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In Homicide’s celebrated interrogation-room scenes—both the audience and the characters called that space “the Box,” as in hot box, or black-box theater—Braugher brought the totality of human experience into a tiny space. When he was done leaning into a defiant suspect’s face and rose to his full height, you wouldn’t have been surprised to hear thunder roll. Braugher often made you wonder if Pembleton had a trick up his sleeve or was just making the listener believe he did, even when neither thing was true. Why? Maybe to keep you off-balance, like Pembelton’s targets; or maybe because it was fun to be Jimi Hendrix with a Stratocaster. The opening episode of Homicide’s fifth season is structured as a documentary about the characters, an in-show equivalent of Simon’s book. It starts with Pembleton ranting into the camera and pronouncing the word “violence” with only two syllables (emphasis on “Vyyyyy”). In a metafictional acknowledgement of the lure of Homicide, Pembleton describes a detective in the Box starting “an uninterrupted monologue which wanders baaaaack and forrrrrth for a half-hour or so, eventually coming to rest…[he leans in for a very tight closeup] in a familiar place: You have the right to remain silent.”

Each pair of detectives on the show was surprising and pleasurable in its own way. But the teamwork of Pembleton and his partner Bayliss, played by Kyle Secor, was a level up. The two actors had such chemistry that just watching them drive in silence after a fight was hilarious, because you knew one of them was going to eventually chime in with a theory or rebuttal or counter-narrative and get the relationship going again. You waited for that moment where one or the other would say something provocative and the other would react.

Levinson was so knocked out by Braugher and Secor’s rapport while filming the pilot that he suggested building a whole episode around the team interrogating a murder suspect in The Box. The result, “Three Men and Adena”—written by future Oz creator Tom Fontana—plunges deep into Bayliss’s first case as the “primary,” the murder of an 11-year-old named Adena Watson. It follows Pembleton and Bayliss as they count down an eleven-hour deadline to secure a confession from the main suspect, a peddler (“a-rabber”), named Risley Tucker, played by the acclaimed Negro Ensemble Company member Moses Gunn, in his final performance. The extratextual power that flows between a giant of the previous generation of Black actors and a rising star of the next makes this episode feel like a passing of the torch, on top of its merits as a procedural and performer’s showcase. (Savor how Braugher unspools Pembleton’s recitation of Tucker’s sexual history in a room-temperature voice, then downshifts to an insinuating whisper as Pembleton leans in and says, “…because you’re an alco-HOL-ic.”)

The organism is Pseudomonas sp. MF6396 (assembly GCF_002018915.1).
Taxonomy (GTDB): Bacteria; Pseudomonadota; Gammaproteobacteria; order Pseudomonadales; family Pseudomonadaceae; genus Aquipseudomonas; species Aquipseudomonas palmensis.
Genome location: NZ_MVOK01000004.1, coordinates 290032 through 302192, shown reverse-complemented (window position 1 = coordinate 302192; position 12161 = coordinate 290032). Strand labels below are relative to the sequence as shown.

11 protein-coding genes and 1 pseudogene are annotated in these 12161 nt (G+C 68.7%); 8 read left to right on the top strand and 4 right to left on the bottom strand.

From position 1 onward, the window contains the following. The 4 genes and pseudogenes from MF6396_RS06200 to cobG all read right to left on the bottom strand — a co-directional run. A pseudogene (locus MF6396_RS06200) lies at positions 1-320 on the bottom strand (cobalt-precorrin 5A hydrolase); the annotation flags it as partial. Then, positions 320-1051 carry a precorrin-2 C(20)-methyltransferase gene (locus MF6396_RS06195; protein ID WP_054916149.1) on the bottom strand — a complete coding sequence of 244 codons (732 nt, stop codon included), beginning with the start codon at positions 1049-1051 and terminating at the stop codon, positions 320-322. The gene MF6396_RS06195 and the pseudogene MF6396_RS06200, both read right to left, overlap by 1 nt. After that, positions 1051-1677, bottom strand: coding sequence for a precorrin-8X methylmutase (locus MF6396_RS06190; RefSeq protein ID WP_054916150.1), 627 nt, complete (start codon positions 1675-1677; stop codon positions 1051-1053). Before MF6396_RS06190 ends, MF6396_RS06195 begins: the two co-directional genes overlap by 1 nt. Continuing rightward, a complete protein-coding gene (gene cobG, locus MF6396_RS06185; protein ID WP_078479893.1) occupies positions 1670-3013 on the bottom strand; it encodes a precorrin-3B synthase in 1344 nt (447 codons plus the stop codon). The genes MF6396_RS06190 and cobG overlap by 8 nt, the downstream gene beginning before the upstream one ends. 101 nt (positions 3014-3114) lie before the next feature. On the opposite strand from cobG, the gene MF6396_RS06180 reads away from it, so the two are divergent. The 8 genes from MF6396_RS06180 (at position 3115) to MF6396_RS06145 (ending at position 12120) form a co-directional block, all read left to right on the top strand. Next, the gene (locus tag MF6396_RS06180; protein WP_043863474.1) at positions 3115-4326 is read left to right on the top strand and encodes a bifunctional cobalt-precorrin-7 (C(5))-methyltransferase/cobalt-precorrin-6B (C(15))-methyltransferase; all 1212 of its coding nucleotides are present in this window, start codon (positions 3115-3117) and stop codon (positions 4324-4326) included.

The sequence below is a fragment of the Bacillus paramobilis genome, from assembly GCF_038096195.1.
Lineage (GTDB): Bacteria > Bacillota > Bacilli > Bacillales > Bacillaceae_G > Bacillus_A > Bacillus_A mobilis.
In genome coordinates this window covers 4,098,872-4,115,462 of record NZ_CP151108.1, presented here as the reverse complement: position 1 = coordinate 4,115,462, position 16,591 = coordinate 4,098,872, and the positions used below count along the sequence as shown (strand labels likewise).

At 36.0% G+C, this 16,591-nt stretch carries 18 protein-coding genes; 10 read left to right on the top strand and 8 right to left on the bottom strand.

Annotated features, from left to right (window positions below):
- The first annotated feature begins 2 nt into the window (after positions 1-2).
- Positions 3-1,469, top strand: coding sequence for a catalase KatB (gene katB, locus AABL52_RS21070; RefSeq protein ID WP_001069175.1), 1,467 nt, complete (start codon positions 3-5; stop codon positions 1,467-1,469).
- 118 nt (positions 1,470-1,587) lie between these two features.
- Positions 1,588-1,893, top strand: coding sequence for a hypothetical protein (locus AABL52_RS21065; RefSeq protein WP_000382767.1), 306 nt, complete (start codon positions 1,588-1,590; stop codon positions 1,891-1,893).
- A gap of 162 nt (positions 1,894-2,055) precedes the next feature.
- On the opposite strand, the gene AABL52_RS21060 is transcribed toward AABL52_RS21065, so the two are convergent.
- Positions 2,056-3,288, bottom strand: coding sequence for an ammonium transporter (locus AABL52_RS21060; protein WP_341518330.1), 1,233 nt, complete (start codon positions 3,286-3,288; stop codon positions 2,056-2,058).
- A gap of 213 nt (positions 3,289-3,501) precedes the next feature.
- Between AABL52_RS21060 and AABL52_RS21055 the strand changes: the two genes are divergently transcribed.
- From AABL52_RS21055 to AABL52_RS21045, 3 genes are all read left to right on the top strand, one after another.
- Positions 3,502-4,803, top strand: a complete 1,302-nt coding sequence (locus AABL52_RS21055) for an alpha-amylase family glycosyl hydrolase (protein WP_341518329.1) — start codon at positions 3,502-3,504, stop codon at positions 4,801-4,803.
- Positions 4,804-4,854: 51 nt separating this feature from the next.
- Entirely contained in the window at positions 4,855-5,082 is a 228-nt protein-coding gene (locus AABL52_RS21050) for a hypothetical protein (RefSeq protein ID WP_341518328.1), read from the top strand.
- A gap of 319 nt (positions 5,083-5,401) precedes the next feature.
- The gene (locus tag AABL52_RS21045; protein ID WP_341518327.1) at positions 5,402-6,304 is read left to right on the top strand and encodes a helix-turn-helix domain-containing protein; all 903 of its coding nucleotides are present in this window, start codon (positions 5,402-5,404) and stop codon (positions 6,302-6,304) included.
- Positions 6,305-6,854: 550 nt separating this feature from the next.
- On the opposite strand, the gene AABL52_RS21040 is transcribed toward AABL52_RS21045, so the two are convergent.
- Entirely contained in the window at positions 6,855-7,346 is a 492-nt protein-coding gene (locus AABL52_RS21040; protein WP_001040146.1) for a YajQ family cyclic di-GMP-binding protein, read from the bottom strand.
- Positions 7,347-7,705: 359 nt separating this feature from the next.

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Braugher’s voice was so clearly the engine driving the series that the writers eventually got the bright idea to challenge the character (and win Braugher an Emmy) by giving Pembleton a stroke that took away his ability to speak. He got his voice back faster than they’d envisioned because having Andre Braugher not talk was bumming everyone out.

He broke through as a screen actor with a supporting role in Ed Zwick’s 1989 Civil War drama Glory, playing Thomas Searles Jr. a free and educated man who joins the infantry and fights alongside former slaves. What’s most remarkable about the performance isn’t the characteristic excellence of Braugher’s brushwork (notice how Searles’ posture and gait contrast with the more easygoing body language of his platoon-mates) but the fact that he’s playing a character who is coded as pampered and weak (the drill sergeant derides him as “Bonnie Prince Charlie”). Yet he goes face-to-face with Morgan Freeman and Denzel in movie-star flamethrower mode and walks away only mildly crisped. The matter-of-fact way Braugher portrays Searles’ belief in the armor of education and breeding makes the character seem honorable but naïve rather than mockable. The performance conveys the idea that the man has no idea how strong he is but is gradually figuring it out. The breadcrumb moment occurs in a scene where Searles is humiliated during bayonet practice. It ends with Searles bursting into tears, then breathing his way through the episode until he’s functional enough to make eye contact with an officer. Life goes on, and it’s better to be embarrassed than dead.